If I made custom shields, perhaps I could put both holes in my shield so it would work with either Arduino?

    Any advice would be appreciated. Thanks!

    • Yes they do. The outline of the Pro is slightly smaller but the mounting holes are in the same place.

  • Noobulus / about 12 years ago / 2

    When it says "3-12 volt input," does that mean you can power it with 3-12 volts, or that that's the acceptable range for the DC inputs?

    • I_AM_Zoidicus / about 12 years ago / 1

      Applies to raw power pins (battery / barrel jack) only. Inputs must not exceed VCC.

      Personally I'm trying to determine if this is the regulator (rumored in another forum):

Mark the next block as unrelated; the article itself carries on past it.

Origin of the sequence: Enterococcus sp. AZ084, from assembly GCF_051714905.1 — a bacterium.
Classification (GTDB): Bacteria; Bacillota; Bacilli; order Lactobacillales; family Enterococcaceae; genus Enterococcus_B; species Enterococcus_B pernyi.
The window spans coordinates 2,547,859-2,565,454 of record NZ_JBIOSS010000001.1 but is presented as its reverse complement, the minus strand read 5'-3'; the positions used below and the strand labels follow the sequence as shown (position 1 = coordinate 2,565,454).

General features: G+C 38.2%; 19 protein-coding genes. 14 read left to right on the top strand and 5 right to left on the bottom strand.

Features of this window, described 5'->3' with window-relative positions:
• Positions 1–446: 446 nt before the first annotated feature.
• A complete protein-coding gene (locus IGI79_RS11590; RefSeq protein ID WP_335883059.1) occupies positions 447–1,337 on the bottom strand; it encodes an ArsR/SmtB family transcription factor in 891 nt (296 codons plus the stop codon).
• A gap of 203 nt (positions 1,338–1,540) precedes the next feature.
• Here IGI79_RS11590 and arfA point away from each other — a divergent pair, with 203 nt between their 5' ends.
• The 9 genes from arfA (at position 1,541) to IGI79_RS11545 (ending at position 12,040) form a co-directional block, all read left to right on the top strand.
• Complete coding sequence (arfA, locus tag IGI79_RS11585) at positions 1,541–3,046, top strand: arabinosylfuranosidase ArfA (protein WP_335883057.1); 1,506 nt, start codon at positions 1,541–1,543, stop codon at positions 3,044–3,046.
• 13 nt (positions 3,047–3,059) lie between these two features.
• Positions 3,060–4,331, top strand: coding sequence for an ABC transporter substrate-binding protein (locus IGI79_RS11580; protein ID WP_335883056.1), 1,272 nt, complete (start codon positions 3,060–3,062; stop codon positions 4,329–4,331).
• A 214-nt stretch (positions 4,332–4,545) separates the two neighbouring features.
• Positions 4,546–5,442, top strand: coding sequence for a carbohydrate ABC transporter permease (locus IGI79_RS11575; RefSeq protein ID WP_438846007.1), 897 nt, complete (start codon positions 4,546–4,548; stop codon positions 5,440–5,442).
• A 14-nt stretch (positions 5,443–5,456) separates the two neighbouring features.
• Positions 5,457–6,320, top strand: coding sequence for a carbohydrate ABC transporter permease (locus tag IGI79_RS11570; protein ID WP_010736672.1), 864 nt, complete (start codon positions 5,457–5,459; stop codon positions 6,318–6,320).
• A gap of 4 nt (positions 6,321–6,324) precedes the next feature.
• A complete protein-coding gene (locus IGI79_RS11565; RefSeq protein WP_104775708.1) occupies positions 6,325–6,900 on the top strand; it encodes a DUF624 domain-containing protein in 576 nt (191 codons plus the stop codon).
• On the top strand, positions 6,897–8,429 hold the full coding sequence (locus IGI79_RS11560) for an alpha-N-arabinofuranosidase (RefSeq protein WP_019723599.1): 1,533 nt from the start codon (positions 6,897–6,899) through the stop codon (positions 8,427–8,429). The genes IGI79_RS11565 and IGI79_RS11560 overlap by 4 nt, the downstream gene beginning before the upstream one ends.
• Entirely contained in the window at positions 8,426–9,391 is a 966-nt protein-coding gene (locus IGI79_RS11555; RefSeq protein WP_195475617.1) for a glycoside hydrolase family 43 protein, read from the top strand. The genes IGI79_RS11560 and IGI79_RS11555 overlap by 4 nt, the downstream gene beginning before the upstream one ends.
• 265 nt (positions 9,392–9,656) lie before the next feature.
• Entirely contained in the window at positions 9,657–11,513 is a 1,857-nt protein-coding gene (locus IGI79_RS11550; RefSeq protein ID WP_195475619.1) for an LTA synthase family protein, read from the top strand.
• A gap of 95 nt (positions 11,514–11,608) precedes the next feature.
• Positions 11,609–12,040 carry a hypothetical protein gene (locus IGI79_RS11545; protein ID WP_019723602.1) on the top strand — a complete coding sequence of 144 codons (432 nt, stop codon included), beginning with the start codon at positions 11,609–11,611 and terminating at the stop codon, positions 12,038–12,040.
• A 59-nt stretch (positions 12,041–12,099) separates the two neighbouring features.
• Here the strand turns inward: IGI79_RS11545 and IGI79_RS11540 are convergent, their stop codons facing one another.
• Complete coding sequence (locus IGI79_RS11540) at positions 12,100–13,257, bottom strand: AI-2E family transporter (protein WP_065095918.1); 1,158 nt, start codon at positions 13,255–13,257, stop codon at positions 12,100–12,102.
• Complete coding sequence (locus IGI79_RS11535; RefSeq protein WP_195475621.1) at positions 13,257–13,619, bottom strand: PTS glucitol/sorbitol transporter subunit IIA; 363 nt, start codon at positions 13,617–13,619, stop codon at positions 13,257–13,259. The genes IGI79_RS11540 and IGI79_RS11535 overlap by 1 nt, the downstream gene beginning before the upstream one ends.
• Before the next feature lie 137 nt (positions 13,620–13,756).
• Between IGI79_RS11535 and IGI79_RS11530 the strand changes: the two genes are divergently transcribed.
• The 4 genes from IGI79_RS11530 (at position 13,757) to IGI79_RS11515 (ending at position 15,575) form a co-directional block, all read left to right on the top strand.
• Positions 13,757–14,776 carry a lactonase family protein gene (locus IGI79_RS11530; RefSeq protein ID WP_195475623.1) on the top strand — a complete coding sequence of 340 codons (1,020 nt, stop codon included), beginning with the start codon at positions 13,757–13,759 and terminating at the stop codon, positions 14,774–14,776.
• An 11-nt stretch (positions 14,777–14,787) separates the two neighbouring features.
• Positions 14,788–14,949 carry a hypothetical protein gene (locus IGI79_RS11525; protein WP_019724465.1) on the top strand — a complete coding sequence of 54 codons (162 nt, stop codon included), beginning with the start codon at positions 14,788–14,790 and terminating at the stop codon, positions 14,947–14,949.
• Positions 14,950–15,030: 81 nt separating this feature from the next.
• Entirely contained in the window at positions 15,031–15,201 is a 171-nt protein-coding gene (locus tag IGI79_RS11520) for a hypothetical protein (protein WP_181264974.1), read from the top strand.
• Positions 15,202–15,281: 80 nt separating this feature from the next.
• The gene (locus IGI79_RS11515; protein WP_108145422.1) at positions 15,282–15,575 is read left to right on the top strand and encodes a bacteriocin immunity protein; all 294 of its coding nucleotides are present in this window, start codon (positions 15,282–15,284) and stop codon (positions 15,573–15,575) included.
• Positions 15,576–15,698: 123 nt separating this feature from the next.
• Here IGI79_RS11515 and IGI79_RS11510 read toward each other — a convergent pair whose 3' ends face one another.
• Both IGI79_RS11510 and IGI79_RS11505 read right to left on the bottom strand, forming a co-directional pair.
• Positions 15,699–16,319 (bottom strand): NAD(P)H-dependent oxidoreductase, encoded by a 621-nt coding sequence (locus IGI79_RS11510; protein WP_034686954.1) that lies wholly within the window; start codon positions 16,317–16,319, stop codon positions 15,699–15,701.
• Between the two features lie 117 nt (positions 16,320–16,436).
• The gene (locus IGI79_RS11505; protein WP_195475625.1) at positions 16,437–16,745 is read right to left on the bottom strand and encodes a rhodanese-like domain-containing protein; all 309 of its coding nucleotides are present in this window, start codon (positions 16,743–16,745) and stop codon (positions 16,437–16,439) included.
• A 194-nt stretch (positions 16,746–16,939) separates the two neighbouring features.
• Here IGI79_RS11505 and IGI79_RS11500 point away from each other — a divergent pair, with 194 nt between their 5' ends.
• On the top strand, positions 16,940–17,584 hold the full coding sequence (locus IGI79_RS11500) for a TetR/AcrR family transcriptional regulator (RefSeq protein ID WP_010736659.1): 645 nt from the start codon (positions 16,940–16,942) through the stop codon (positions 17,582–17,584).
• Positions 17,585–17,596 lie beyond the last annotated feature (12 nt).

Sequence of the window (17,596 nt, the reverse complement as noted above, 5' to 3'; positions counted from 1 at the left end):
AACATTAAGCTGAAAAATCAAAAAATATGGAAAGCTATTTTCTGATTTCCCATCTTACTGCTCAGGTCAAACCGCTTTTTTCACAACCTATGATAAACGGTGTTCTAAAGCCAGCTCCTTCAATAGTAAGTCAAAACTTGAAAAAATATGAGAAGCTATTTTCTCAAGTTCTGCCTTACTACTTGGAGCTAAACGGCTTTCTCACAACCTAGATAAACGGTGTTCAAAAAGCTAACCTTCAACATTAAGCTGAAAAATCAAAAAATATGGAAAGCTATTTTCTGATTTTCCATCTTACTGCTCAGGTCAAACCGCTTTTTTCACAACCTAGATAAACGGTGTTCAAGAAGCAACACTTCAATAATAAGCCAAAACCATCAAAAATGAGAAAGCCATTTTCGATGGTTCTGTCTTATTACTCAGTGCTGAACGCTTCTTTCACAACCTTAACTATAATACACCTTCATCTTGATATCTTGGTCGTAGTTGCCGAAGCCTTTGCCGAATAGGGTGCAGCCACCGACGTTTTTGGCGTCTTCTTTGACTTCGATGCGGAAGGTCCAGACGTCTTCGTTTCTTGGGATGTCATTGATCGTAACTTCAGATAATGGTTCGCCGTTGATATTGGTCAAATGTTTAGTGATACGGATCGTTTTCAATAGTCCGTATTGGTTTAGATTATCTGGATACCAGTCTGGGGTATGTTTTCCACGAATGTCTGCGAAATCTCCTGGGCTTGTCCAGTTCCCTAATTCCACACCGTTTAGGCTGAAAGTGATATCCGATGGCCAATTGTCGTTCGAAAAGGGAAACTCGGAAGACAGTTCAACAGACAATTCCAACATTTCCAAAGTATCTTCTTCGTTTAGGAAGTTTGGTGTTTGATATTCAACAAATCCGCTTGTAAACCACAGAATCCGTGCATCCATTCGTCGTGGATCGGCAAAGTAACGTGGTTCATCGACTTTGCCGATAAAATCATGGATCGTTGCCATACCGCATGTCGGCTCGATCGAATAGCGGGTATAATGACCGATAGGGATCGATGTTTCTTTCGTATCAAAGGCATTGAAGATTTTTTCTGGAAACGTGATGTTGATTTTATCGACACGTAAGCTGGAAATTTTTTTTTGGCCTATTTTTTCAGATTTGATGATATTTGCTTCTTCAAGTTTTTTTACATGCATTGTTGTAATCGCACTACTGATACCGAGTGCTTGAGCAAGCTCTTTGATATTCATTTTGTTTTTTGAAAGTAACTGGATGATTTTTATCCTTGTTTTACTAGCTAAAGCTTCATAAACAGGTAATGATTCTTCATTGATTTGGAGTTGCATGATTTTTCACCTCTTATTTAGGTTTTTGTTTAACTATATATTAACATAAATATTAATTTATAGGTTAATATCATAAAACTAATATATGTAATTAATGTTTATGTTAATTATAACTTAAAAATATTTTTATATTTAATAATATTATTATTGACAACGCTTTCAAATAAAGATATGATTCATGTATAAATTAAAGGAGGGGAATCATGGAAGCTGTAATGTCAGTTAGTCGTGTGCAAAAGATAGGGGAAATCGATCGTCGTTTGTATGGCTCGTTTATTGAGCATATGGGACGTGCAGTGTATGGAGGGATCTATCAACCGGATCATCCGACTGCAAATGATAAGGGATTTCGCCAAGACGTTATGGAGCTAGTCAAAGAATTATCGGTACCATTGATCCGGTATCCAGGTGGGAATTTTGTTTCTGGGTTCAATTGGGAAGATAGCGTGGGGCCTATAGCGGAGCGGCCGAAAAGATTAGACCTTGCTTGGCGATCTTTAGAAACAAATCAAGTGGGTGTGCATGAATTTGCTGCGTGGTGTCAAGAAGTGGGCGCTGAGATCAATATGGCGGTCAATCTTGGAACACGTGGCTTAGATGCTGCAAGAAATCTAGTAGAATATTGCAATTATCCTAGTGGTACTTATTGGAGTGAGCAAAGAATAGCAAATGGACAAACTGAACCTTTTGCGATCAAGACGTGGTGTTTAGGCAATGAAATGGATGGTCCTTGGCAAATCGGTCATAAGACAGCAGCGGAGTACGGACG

• I am relattvely new to Arduino. Where do I tell the I/O subsystems that the system clock is 8MHz? Currently I am fudging the baud setting.

    • M-Short / about 10 years ago / 1

      When using the Arduino IDE you just need to select the correct board. In this case the Pro Mini 3.3V/8MHz w/ATMega328 option. This board selection tells it what clock setting as well as other things like the actual chip, etc., to use when compiling.

  • BirdNerd / about 10 years ago / 1

    Is it 3.3-12V input or 4-12V input? I have a 3.3V supply. Is that enough to power it?

  • Member #486782 / about 10 years ago / 1

    The board has an OSHW emblem printed on it but the product page seems to be missing it up top? And the 5V version has the opposite: the emblem is listed on the product page but it isn't printed on the board. Just a little confusing...

    • They are both OSHW boards. Sorry about the confusion. Once we get our system up and running again, we can get this fixed to make it more clear.

  • Member #346896 / about 10 years ago / 1